31-year old Monteith had been very open about his struggles with substance abuse, saying he started at a very young age. Despite publicly admitting his addition problems many were still incredulous when he was found dead on July 13 at Fairmont Pacific Rim hotel in Vancouver. Initial reports indicated that he was last seen partying at a club with some friends before the incident occurred. A few days later following his demise, the British Columbia Coroners Service released its report which said that the clean-cut actor died of a mixed drug toxicity, involving heroin and alcohol.
“If you’re out partying at a bar, you’re most likely not doing heroin in the middle of patrons drinking socially,” Dr. Clark explained. “But you may be real mellow from the alcohol, go back to your hotel room and say, ‘Boy, it would be good to get high with heroin.’”
Dr. Clark said alcohol and heroin have different effects on the central nervous system. And when they act together, most of the danger could come from heroin. He also noted that nearly all deaths associated with heroin were because the users simply stopped breathing.
If you have been following the musical comedy-drama TV series Glee you can say that Finn Hudson was one of the most lovable character in the show. He was popular and talented, naive but not stupid. And like many other kids, he was looking for something to be interested in. Unfortunately, that character will no longer be seen in the future episodes of the Golden Globe Award-winning show.
On July 13, Cory Monteith (a.k.a Finn Hudson) was found dead at Fairmont Pacific Rim hotel in Vancouver, Canada. He was only 31.
According to the British Columbia Coroners Service report released Tuesday, Monteith died of a mixed drug toxicity, involving heroin and alcohol.
“It should be noted that at this point there is no evidence to suggest Mr. Monteith’s death was anything other than a most-tragic accident,” the report said. “Mr. Monteith’s family has been made aware of the circumstances surrounding the death. On behalf of family members, the BC Coroners Service asks that the media respect their privacy at this difficult time.”
The Glee actor has previously admitted his struggle with substance abuse. He told Parade magazine in a 2009 interview that he started skipping school, drinking, and smoking marijuana at 13, and got his first taste of rehab at 19 as a result of his friends’ and family’s prodding.
In April, Monteith once again sought treatment for his substance abuse problem by checking into an undisclosed rehab facility. None was heard about him until his tragic death on Saturday.
Monteith wasn’t the first young and famous celeb whose life was cut short because of drugs and alcohol abuse. River Phoenix, Heath Ledger, and Brad Renfro were all enjoying stardom when they died due to drug overdoses. In the music industry, Amy Winehouse and Kurt Cobain were only two of the many artists who died young because of substance abuse.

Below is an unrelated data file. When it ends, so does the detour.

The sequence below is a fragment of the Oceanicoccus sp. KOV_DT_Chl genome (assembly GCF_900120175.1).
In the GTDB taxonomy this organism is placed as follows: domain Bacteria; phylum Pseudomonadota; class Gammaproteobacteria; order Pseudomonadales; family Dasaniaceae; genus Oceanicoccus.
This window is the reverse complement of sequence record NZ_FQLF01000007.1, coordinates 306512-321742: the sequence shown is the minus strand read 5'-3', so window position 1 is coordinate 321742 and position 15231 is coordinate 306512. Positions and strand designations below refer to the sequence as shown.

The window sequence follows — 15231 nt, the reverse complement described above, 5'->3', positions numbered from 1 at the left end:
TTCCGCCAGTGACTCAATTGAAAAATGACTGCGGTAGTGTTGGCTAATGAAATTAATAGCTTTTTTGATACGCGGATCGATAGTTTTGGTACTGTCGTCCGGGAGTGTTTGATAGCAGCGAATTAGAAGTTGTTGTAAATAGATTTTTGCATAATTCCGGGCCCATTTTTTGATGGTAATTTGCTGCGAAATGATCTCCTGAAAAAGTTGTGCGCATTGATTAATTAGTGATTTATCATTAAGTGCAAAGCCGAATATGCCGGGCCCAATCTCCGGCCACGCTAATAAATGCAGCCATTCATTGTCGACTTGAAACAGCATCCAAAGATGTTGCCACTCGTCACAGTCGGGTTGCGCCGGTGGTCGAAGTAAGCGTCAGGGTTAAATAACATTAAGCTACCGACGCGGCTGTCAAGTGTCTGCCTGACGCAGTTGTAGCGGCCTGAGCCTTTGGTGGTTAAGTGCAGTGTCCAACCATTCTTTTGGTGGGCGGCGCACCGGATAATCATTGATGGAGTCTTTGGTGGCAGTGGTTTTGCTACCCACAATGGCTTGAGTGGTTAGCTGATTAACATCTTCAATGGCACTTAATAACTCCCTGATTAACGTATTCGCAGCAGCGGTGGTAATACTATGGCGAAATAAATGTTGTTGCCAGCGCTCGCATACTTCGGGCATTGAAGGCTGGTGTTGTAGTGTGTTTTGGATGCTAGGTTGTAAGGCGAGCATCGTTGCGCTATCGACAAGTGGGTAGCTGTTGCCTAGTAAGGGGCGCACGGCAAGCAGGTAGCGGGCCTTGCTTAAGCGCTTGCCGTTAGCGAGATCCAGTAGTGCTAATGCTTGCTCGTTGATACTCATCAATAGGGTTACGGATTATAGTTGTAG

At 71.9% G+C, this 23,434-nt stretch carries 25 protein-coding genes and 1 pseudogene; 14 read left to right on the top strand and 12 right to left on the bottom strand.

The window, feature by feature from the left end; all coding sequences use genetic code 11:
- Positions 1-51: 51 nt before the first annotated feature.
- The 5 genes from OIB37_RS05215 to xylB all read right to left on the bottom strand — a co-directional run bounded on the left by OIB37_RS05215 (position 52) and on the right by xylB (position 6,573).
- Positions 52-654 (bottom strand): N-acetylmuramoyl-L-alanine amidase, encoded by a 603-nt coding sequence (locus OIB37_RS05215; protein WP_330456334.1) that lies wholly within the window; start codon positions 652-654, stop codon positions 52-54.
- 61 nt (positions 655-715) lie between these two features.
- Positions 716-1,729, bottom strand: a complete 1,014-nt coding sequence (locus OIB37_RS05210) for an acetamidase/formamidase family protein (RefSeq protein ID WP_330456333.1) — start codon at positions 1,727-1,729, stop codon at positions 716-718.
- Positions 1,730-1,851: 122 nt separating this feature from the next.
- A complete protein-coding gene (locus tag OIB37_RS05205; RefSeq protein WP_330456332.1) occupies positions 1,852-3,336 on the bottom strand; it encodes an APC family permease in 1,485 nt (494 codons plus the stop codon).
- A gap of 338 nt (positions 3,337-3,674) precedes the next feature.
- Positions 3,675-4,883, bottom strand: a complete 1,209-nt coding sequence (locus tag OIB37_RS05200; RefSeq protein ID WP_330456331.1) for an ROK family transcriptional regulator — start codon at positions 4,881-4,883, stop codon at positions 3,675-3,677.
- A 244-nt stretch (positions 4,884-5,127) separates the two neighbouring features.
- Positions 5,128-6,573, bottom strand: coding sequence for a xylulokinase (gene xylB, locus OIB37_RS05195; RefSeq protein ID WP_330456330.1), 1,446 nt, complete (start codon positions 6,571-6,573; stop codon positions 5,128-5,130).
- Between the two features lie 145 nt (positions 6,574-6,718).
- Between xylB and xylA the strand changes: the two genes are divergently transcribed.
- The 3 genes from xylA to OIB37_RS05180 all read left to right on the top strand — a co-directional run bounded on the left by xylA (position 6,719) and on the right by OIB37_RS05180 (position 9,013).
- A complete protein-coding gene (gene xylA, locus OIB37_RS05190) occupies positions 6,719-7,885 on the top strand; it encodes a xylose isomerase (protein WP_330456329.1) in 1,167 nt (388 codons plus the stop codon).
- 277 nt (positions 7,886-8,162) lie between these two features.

Golden Globe-winning actor Brad Pitt confessed in a recent interview with Esquire magazine that his marriage with Jennifer Aniston was also the time he found solace in drugs, the Fox News reports.
“For a long time I thought I did too much damage – drug damage. I was a bit of a drifter. A guy who felt he grew up in something of a vacuum and wanted to see things, wanted to be inspired. I followed that other thing. I spent years f***ing off,” Pitt told the magazine. “But then I got burnt out and felt that I was wasting my opportunity. It was a conscious change… This was about a decade ago. It was an epiphany.”
Pitt believes his foray into drugs has something to do with his marriage and referenced his 90’s pastime of “sitting on a couch, holding a joint, hiding out.” He admits, though, that his life turned differently when he married Angelina Jolie, whom he met and co-starred in the movie Mr. & Mrs. Smith.
He credits his union with Jolie and his relationship with their kids as the reason for his new found happiness and sobriety.
“I always thought that if I wanted to do a family, I wanted to do it big. I wanted there to be chaos in the house … there’s constant chatter in our house, whether it’s giggling or screaming or crying or banging,” Pitt said. ” I love it. I love it. I love it.”
Teenagers struggle with so many issues, but the most common of which is addiction to banned substances.
The May 2013 issue of CDC’s Morbidity and Mortality Weekly Report (MMWR) showed that drugs, alcohol and tobacco abuse and dependence affect 1.7 million U.S. adolescents aged 12-17 years, two-thirds of this population had reported illicit drug use disorder in 2011.
Using data from the National Survey on Drug Use and Health (NSDUH), CDC found that alcohol use and abuse were highest among teens living in the West. During 2010 and 2011, more than 28 percent of adolescents aged 12-17 reported using alcohol during the past year.
Meanwhile, nearly 700,000 12 to 17-year-olds are addicted to tobaaco. Ruth Perou, PhD, CDC’s Child Development Studies Team Leader, told NBC News that this addiction doesn’t pertain to casual user or experimentation, but serious addiction.
“You are looking at something that is debilitating and really impairs their ability to function day to day,” Perou explains.
Aside from alcohol and tobacco products, the most commonly abused substances were marijuana, cocaine, heroin, inhalants, and prescription drugs.
Perou said CDC is working to help come up with more approaches that work in treatment all substance abuse and mental health disorders that are killing the potentials of today’s youth. She invites parents and teachers to check CDC’s available information which can help in spotting risky behaviors in kids and teens.